The Letters of Benjamin Franklin & Jane Mecom

By Carl Van Doren; Benjamin Franklin et al. | Go to book overview

Boston Janr 29 1758

DEAR SISTER

for so I must call you come what will & If I dont Express my self proper you must Excuse it seeing I have not been acostomed to Pay my Complements to Governer & Baronets Ladys I am in the midst of a grate wash & Sarah still sick, & would gladly been Excused writing this Post but my husband says I must write & Give you Joy which we [sin] searly Joyn in; I sopose it will [not be?] news to you, but I will tell you how I [came] by it, Mr Fluker Tould Cousen willams & he Docter Perkins who Brought it to my Poor Son nedey who has a nother relaps into Raising Blood & has not Done won stroke of work this month but was Just a going to begin when he was again taken Ill pray Pardon my Bad writing & confused composure & acept it as coming from your Ladyships affectionat Sister & most obedient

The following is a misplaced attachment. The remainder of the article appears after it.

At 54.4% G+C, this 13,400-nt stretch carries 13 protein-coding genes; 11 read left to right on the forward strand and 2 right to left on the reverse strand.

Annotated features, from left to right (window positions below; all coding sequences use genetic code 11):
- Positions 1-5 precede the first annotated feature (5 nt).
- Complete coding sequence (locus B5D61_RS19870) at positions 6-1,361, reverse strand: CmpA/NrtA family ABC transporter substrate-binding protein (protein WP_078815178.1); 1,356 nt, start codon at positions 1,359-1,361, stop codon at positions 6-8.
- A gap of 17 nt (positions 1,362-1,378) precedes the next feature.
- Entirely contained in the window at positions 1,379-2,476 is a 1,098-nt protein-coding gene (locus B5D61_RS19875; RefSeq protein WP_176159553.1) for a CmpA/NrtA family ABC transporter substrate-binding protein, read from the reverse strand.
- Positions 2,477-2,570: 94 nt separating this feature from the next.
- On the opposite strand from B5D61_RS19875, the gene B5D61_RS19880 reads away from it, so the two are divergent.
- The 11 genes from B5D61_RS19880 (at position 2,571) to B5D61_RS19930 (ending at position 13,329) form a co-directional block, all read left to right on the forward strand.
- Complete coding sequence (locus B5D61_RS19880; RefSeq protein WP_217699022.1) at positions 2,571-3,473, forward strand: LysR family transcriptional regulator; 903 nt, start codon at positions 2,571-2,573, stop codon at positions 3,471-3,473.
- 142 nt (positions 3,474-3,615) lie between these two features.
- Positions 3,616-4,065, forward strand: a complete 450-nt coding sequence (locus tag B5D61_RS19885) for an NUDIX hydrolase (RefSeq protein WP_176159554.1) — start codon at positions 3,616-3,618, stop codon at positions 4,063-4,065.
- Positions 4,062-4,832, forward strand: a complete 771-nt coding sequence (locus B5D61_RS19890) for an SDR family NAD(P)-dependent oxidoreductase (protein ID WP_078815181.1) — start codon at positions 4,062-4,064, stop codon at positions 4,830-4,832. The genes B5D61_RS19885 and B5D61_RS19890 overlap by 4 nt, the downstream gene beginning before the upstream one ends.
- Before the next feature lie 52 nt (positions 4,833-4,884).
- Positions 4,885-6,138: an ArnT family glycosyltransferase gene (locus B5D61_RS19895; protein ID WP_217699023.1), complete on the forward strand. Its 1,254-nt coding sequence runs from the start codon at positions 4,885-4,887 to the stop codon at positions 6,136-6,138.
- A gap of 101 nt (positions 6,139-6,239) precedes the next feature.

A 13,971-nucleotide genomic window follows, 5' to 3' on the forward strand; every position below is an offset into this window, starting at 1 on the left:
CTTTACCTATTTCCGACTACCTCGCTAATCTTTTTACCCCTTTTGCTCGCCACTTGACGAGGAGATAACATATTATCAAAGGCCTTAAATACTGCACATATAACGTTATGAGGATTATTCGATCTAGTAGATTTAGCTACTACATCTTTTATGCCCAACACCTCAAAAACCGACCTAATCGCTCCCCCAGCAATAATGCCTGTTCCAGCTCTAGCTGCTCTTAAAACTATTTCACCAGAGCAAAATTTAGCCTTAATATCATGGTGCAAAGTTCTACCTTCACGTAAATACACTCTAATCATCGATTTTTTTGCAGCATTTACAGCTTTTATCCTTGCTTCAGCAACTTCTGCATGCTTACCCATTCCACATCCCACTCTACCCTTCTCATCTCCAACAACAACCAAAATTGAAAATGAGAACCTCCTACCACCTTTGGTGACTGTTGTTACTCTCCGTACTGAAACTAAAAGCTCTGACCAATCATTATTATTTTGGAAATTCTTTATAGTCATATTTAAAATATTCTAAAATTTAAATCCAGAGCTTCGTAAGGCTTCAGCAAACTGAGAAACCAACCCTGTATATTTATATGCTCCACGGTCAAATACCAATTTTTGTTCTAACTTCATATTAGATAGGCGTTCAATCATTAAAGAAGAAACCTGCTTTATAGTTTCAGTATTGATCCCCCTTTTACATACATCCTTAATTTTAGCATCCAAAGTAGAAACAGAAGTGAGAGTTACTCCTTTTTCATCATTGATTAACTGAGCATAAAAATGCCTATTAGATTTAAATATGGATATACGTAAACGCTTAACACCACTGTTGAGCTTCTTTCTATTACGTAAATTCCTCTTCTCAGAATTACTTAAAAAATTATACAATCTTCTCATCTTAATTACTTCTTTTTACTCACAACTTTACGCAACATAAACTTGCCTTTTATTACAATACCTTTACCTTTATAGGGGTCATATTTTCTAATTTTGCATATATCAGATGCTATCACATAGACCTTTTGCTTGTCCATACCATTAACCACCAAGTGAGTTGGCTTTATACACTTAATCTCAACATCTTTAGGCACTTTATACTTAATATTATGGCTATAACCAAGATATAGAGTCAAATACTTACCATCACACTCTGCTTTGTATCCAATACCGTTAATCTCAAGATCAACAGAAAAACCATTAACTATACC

Humble Servant

JANE MECOM


"An acrostick on her name"

[Printed first, from a manuscript now missing, in Duane, Works, VI, 39-42, from which it is here reprinted. Sparks, Works, VII, 182-185, omitted the passage between "filthy rags" and "So much by way of commentary" without indicating the omission. The letter "containing an account" of the travels of Franklin and his son William in the summer of 1758 was to Deborah Franklin from London, September 6 of that year.]

London, September 16, 1758

DEAR SISTER,

I received your favour of June 17. I wonder you have had no letter from me since my being in England, I have wrote you at least two, and I think a third before this, and what was next to waiting on you in person, sent you my picture. In June last I sent Benny a trunk of books, and wrote to him; I hope they are come to hand, and that he meets with encouragement in his business. I congratulate you on the conquest of Cape Breton, and hope as your people took it by praying, the first time, you

-65-

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